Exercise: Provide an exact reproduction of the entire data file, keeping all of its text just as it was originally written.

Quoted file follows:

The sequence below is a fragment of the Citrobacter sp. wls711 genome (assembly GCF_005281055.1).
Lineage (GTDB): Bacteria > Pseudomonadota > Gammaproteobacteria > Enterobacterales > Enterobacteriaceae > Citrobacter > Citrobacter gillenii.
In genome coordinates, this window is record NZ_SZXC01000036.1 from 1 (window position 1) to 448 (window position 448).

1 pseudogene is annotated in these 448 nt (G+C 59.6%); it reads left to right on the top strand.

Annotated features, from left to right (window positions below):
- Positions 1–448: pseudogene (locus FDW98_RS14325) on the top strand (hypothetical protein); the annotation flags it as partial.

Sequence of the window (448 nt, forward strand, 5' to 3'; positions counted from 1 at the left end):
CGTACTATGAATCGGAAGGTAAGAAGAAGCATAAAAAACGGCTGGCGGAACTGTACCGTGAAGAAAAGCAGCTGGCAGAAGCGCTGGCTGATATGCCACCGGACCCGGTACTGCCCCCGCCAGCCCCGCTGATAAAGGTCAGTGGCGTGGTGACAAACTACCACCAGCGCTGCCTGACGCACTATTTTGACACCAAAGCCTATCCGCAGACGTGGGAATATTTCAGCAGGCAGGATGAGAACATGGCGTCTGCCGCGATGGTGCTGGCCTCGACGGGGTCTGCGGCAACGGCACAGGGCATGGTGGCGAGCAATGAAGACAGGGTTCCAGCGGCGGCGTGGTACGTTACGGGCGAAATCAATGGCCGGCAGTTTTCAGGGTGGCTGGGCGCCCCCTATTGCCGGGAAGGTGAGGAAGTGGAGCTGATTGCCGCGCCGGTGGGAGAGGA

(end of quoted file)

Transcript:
The sequence below is a fragment of the Citrobacter sp. wls711 genome (assembly GCF_005281055.1).
Lineage (GTDB): Bacteria > Pseudomonadota > Gammaproteobacteria > Enterobacterales > Enterobacteriaceae > Citrobacter > Citrobacter gillenii.
In genome coordinates, this window is record NZ_SZXC01000036.1 from 1 (window position 1) to 448 (window position 448).

1 pseudogene is annotated in these 448 nt (G+C 59.6%); it reads left to right on the top strand.

Annotated features, from left to right (window positions below):
- Positions 1–448: pseudogene (locus FDW98_RS14325) on the top strand (hypothetical protein); the annotation flags it as partial.

Sequence of the window (448 nt, forward strand, 5' to 3'; positions counted from 1 at the left end):
CGTACTATGAATCGGAAGGTAAGAAGAAGCATAAAAAACGGCTGGCGGAACTGTACCGTGAAGAAAAGCAGCTGGCAGAAGCGCTGGCTGATATGCCACCGGACCCGGTACTGCCCCCGCCAGCCCCGCTGATAAAGGTCAGTGGCGTGGTGACAAACTACCACCAGCGCTGCCTGACGCACTATTTTGACACCAAAGCCTATCCGCAGACGTGGGAATATTTCAGCAGGCAGGATGAGAACATGGCGTCTGCCGCGATGGTGCTGGCCTCGACGGGGTCTGCGGCAACGGCACAGGGCATGGTGGCGAGCAATGAAGACAGGGTTCCAGCGGCGGCGTGGTACGTTACGGGCGAAATCAATGGCCGGCAGTTTTCAGGGTGGCTGGGCGCCCCCTATTGCCGGGAAGGTGAGGAAGTGGAGCTGATTGCCGCGCCGGTGGGAGAGGA